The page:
My dad was able to con­vince our reluc­tant home­owner to shell out money for an actual toi­let, com­plete with our own sep­tic sys­tem. And Selva mar­ried his child­hood sweet­heart and gave up drink­ing and made a for­tune and built his mom a cas­tle (with a west­ern toi­let) and had many kids and lived hap­pily ever after. Oh wait, that was a Tamil movie. In real life, Selva found a job at a brick kiln somewhere.

Then, I was off to col­lege, swear­ing never to set foot in a dry toi­let again. I wouldn’t, but what fol­lowed was worse.

Suresh wasn’t your nor­mal young man: he was into reli­gion, and he reminded us of it con­stantly. He’d avoid the raitha served in the hos­tel — onions make peo­ple horny, he told me once; and he’d use a wooden plank for a pil­low. Clearly, all this made him a very reli­gious per­son who was not to be messed with.

When he invited me over to his house for a few days, I was more than a lit­tle con­cerned: I asked him all the ques­tions I could think of — if they had nor­mal pil­lows in their house, if it was accept­able to not pray for sev­eral hours a day, and if it was okay that I pre­ferred cooked food. And then we took a bus to his house, which turned out to be an enor­mous struc­ture located in a pic­turesque vil­lage equidis­tant from Ooty and Coonoor.

The house was breath­tak­ingly beau­ti­ful — it was sur­rounded by lush green tea plan­ta­tions on three sides, and there was a stream flow­ing through the back­yard where car­rots and straw­ber­ries grew. The tea, I was told, is exported all over the world.

We then ate nor­mal food — a lot of it, and then slept on nor­mal beds with nor­mal pil­lows. And I woke up like nor­mal, and after a quick cup of cof­fee, expressed a wish to see the toi­let. And was told that there was none. “We go to tea estates,” he said, this son of the rich­est fam­ily in the vil­lage. The admis­sion had the effect of stun­ning me into hold­ing back for a good ten minutes.

Ok, take me there then.”


Tea estate man, I got to go.”

Err… sorry, but now is the time for women. You have to wait another half hour before the male win­dow starts.”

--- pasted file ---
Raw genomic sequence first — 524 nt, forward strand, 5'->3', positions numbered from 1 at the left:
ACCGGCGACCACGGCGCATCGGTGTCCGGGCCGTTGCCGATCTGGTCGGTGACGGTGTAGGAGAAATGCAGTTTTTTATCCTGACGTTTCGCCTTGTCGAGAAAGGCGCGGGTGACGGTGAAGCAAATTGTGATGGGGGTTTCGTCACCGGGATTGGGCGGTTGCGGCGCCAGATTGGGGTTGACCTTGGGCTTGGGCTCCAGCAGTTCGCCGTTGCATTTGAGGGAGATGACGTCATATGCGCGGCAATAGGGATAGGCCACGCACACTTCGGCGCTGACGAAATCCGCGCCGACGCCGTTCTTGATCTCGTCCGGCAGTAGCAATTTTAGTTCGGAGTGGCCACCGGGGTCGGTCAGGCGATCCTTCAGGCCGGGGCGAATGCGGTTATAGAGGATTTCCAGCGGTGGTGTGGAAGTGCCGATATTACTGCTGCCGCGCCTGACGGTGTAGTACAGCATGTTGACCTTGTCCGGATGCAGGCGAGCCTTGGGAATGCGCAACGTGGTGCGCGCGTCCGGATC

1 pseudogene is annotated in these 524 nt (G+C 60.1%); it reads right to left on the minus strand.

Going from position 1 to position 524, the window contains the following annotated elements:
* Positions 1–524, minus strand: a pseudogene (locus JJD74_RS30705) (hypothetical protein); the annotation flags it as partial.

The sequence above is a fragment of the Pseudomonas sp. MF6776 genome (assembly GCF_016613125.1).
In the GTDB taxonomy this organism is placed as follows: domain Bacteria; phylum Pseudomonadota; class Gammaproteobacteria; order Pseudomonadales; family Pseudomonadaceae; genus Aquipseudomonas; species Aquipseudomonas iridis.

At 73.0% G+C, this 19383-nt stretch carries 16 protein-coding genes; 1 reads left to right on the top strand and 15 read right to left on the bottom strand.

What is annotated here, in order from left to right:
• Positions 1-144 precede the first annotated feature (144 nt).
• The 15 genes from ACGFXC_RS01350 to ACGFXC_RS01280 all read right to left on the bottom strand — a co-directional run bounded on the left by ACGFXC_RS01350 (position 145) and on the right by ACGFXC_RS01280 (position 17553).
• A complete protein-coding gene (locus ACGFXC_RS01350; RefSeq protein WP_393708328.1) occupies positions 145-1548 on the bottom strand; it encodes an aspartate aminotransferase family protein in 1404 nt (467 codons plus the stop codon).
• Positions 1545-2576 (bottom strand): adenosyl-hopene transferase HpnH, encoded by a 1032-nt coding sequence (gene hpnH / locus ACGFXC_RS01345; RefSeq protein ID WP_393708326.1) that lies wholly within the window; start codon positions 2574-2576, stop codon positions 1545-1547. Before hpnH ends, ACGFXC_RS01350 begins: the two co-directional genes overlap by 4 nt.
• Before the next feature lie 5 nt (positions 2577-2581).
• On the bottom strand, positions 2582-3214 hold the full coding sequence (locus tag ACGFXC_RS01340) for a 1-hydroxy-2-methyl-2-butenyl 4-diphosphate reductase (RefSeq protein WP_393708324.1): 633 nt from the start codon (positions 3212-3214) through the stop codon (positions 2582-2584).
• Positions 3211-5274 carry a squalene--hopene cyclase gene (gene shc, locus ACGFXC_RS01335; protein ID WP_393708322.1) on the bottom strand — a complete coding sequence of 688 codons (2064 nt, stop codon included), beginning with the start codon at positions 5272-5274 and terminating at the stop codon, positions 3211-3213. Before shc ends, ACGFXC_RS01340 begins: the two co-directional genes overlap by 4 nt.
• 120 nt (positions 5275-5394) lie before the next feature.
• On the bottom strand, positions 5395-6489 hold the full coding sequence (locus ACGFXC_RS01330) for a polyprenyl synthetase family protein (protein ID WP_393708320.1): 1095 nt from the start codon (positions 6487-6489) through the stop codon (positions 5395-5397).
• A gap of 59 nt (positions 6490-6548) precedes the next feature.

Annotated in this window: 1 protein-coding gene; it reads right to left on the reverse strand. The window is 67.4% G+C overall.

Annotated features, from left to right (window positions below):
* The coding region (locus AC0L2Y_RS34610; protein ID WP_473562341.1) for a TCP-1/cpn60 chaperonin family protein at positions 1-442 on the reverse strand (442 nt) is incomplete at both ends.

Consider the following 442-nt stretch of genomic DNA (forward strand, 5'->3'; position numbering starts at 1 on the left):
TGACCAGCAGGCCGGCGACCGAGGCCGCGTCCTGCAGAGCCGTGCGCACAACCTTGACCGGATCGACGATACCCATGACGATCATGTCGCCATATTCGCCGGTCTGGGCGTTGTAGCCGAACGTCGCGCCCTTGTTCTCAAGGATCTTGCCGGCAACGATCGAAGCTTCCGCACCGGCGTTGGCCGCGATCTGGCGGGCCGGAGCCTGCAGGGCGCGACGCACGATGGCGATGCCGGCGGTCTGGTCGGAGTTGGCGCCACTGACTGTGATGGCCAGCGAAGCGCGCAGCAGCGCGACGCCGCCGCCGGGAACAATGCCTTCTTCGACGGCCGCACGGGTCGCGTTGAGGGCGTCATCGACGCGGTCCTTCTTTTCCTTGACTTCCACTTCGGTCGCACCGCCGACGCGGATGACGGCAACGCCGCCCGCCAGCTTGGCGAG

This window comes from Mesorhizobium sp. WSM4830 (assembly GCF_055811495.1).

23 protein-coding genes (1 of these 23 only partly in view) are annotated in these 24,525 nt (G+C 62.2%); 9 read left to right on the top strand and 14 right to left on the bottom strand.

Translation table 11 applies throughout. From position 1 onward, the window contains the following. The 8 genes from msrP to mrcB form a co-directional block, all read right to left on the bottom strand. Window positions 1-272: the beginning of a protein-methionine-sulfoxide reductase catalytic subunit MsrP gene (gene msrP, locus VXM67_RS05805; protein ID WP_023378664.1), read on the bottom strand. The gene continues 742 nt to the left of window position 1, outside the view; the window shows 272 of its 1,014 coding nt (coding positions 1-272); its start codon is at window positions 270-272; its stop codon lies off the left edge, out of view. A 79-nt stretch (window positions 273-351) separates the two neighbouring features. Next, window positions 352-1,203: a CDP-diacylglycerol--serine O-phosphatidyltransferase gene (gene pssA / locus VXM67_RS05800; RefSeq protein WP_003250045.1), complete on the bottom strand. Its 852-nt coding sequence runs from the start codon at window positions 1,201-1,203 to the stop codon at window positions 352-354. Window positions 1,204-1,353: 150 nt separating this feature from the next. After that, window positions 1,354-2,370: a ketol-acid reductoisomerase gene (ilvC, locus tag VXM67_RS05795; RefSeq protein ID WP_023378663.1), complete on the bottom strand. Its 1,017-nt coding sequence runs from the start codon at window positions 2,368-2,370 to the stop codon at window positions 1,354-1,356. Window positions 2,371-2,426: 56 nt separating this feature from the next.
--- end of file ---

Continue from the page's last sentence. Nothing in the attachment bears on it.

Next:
And I held, and we went. Strangely, there was a stream right next to where I was, but I don’t really know if it was pic­turesque, because the plants were pok­ing me in the butt, and I felt an incred­i­ble urge to moo loudly and pull a cart along. Ok, that line stunk. For all I know, that stream could have been an actual stream, or it could have been that the girls had decided to have a group piss before we got there. Some­how, I must’ve man­aged to fin­ish… all I can remem­ber is swear­ing to never set foot in a tea estate again — you can say what you want about them, but a dry toi­let never poked me in the butt, caus­ing me get up and yelp loudly.

I dou­ble boil my tea to this day.


While we are at this, might as well take the oppor­tu­nity to laugh at some­one elses expense. I have a friend who I will not name. He was once this ide­al­is­tic young man who believed in social ser­vice, and so vol­un­teered to go build a road at a vil­lage near Salem. The party stayed at some school I think.

And this vil­lage — kind of more sophis­ti­cated than Suresh’s vil­lage — had one bath­room that they reserved for the wom­en­folk, and the men were directed to the fields nearby. So my friend, who would soon be a man,went into the fields that morn­ing, with another friend for company.

These two young men believed them­selves to be supe­rior to the riffraff that were perched on the out­skirts of the field, and what bet­ter way to prove their supe­ri­or­ity than by head­ing deeper? So they headed, car­ry­ing an open pail filled with water. They picked clean spots, squat­ted, and began.

A short way into the process, they real­ized that they had com­pany. Pigs, that believe that human crap is quite unlike revenge and is to be par­taken when steam­ing hot. And on see­ing a cou­ple of nice guys dish­ing it out to them, the pigs rushed toward their food; and the two servers had to relo­cate rapidly to another spot. And this went on for some time: Sit, shit, get up, run, sit, shit…

And by the time the process came to an end, two things had hap­pened. The pigs were quite full, and the pails were quite empty. This neces­si­tated a des­per­ate cry for help to the riffraff who brought water, and hope­fully got a good look. I don’t know what type of food­grain was grown in those fields, but I would strongly rec­om­mend dou­ble boil­ing all food, espe­cially if it comes from deep within.